Hartmarx Workers Threaten Occupation

Another factory occupation to protest a plant closure could be taking shape in the Chicago area. Workers at the Hartmarx men’s clothing manufacturer voted May 11 to sit in at their plant in Des Plaines, Ill., if Wells Fargo bank tries to liquidate the bankrupt company.

The workers, members of the Workers United union, are demanding that Wells Fargo agree to finance efforts to maintain production and 3,600 jobs, either with current management or a new owner. They argue that the bank, which received $25 billion in government funds as part of last year’s rescue of Wall Street, should be obligated to support workers whose taxes are being used to fund the bailout.

“We’ll stand up and take whatever action is necessary,” said Joe Costigan, a Workers United official. “We’re going to draw a line in the sand and fight back.”

The situation at Hartmarx parallels that of Republic Windows & Doors, a Chicago factory where workers’ six-day occupation in December forced Bank of America to pay $1.35 million to settle the company’s severance package obligations to workers–along with another $400,000 from JPMorgan Chase.

The Republic struggle became a rallying point for labor in the U.S. and internationally, as BoA’s initial refusal to pay up symbolized the double standards of George W. Bush’s bank bailout–Bank of America had gotten $25 billion in taxpayer money as well.

The Republic struggle was led by the independent United Electrical, Radio and Machine Workers of America, a small union with 35,000 members.

By contrast, the Hartmarx workers have labor’s big guns on their side at the outset. Their union, Workers United, a breakaway group from the UNITE HERE union, is affiliated with the Service Employees International Union (SEIU), which represents more than 2 million workers.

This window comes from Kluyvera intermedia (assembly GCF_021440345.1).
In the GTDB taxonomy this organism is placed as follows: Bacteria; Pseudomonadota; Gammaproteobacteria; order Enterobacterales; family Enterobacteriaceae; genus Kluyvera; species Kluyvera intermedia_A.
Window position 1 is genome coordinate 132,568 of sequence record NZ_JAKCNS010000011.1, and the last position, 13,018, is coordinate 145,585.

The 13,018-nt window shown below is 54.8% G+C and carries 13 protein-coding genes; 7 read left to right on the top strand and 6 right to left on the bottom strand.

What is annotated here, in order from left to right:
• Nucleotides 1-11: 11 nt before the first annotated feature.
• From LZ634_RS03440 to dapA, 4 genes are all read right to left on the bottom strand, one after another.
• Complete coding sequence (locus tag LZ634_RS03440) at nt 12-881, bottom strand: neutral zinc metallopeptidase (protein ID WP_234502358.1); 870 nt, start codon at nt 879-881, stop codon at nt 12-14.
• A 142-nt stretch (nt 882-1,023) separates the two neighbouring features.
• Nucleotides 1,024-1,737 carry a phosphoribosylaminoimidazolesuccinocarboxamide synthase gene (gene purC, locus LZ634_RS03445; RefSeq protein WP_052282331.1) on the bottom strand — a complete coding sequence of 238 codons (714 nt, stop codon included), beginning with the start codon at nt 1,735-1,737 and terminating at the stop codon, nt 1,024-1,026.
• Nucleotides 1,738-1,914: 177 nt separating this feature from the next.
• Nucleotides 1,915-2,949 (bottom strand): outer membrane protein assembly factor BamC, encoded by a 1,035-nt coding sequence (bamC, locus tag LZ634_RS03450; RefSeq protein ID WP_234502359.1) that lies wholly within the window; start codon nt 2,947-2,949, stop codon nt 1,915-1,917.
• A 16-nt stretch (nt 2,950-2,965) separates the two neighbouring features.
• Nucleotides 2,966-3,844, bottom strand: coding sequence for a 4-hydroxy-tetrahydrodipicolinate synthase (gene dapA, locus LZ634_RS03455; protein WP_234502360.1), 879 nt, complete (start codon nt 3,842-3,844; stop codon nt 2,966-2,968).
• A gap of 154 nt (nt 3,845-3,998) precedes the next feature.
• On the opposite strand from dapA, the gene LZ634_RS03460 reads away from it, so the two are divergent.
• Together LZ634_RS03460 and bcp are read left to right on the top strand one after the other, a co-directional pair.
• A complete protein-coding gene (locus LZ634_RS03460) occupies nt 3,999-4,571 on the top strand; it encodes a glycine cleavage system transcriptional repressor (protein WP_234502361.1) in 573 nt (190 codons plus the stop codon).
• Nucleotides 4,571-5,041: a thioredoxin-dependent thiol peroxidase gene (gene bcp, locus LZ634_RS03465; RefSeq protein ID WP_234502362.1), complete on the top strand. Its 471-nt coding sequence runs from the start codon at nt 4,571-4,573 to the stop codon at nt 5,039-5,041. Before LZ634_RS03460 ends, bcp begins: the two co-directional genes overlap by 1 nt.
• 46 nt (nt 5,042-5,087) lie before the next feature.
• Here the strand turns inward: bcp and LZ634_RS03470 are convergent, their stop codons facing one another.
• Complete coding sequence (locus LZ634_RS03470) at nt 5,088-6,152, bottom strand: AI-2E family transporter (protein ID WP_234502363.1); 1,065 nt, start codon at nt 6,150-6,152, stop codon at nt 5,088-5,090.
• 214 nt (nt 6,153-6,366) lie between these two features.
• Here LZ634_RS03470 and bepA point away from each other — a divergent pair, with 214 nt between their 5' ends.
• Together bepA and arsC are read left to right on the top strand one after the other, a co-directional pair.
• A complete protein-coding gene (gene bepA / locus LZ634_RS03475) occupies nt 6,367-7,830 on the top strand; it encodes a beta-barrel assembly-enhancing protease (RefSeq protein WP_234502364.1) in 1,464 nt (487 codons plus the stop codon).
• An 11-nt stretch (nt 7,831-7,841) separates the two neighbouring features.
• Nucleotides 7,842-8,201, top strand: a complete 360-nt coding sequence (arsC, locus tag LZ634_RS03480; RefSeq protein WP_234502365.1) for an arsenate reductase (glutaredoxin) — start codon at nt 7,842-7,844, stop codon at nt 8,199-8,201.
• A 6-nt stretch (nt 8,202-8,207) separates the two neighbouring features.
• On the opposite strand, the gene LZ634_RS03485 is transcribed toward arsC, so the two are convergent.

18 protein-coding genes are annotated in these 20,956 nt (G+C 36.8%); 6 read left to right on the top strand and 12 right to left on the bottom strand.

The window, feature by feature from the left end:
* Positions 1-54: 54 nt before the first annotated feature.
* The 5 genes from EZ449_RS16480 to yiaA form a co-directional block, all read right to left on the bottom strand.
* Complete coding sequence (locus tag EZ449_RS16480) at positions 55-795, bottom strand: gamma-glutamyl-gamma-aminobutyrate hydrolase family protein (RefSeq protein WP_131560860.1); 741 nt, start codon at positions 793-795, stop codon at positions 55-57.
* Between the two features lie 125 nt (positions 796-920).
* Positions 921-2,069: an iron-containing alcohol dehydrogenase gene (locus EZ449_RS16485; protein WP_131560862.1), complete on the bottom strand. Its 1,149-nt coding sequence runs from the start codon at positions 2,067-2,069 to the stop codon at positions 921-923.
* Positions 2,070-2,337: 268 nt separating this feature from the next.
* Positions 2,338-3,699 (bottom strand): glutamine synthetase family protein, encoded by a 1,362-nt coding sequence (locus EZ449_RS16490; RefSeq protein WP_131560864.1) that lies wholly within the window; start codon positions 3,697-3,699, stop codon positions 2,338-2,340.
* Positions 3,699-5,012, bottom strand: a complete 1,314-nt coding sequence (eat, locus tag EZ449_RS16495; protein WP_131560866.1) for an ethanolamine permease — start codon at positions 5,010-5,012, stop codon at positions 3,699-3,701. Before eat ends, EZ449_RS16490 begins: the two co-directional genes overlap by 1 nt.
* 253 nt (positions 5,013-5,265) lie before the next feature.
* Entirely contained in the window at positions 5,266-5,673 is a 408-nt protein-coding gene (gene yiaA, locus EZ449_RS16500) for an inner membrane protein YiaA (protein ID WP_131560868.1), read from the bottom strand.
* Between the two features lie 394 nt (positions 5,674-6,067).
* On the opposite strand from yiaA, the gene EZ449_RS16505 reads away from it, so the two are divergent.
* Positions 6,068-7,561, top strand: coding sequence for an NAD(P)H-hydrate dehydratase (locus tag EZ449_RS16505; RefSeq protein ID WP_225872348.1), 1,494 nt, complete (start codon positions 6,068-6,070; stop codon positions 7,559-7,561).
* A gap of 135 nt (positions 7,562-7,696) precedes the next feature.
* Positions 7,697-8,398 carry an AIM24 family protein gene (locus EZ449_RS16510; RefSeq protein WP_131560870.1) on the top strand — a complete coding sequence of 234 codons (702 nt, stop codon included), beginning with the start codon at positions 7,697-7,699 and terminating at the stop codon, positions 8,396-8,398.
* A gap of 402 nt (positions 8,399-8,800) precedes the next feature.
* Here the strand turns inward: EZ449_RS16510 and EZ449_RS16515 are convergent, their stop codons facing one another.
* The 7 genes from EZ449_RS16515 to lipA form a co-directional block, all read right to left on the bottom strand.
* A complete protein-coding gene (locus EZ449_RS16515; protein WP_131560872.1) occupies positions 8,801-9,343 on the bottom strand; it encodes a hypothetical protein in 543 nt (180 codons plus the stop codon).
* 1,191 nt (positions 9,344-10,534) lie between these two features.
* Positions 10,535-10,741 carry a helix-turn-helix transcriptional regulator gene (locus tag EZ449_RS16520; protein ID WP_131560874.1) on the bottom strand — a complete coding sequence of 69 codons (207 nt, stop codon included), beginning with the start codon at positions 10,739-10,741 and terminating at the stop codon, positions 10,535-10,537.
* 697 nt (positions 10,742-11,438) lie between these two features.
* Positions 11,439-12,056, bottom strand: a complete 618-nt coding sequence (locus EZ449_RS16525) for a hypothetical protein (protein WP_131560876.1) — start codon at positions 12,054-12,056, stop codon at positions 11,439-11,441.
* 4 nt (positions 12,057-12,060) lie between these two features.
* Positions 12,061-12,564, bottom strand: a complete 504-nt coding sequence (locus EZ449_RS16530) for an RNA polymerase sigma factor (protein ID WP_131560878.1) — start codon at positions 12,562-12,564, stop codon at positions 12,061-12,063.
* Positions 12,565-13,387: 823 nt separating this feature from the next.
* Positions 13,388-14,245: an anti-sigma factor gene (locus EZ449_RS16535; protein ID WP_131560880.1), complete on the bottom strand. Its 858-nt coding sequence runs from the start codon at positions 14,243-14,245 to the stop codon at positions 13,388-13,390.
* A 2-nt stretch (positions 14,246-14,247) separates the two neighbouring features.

SEIU and Workers United are expected to announce a national toll-free number for workers to call when their companies are facing similar situations. Since the big banks that are typically creditors of bankrupt companies have received government funds, they should be compelled to use that money to save jobs, union officials argue.

Illinois politicians are backing the workers, too. State Treasurer Alexi Giannoulias threatened to withdraw $8 billion in state funds from Wells Fargo. And Rep. Phil Hare (D-Ill.), a former worker at the company’s plant in Rock Island, Ill., threatened to become Wells Fargo’s “worst nightmare” if the bank forces a liquidation of the plant.

The workers also have major political support from top Democrats in Washington, including New York Sen. Charles Schumer, a longtime Wall Street ally, and Massachusetts Rep. Barney Frank, chair of the House Financial Services Committee.

So far, though, Wells Fargo hasn’t blinked, demanding that Hartmarx repay $114 million, or be liquidated to raise money to cover the debt:

Despite extensive marketing, Hartmarx has no credible offers to be acquired, but the bank group continues to work with Hartmarx to find potential buyers. Financial institutions must lend prudently, consistent with safety and soundness principles. Advancing more funds with no reasonable likelihood of being repaid is not consistent with sound banking.

The 122-year-old company has been unionized since 1910. It’s Hart Schaffner & Marx and Hickey Freeman suits are iconic brand names, and the company made President Barack Obama’s tuxedo and topcoat for his inauguration.

For Hartmarx workers, the stakes couldn’t be higher. Overwhelmingly immigrants–from China, Poland, Mexico, Italy and many other countries–the workers average about $12 per hour. It’s not high pay, but given the recession, it would be extremely difficult for workers to find other jobs at such wages–if they could find a job at all.

“Everyone at the plant is worried about their future,” Ruby Simms, a 32-year veteran at the Des Plaines factory, said in a statement issued by the union. “It all hinges on Wells Fargo. They have to do the right thing and allow this company to be reorganized–so jobs can be saved.”

Lee Sustar writes for Socialist Worker. Read other articles by Lee, or visit Lee's website.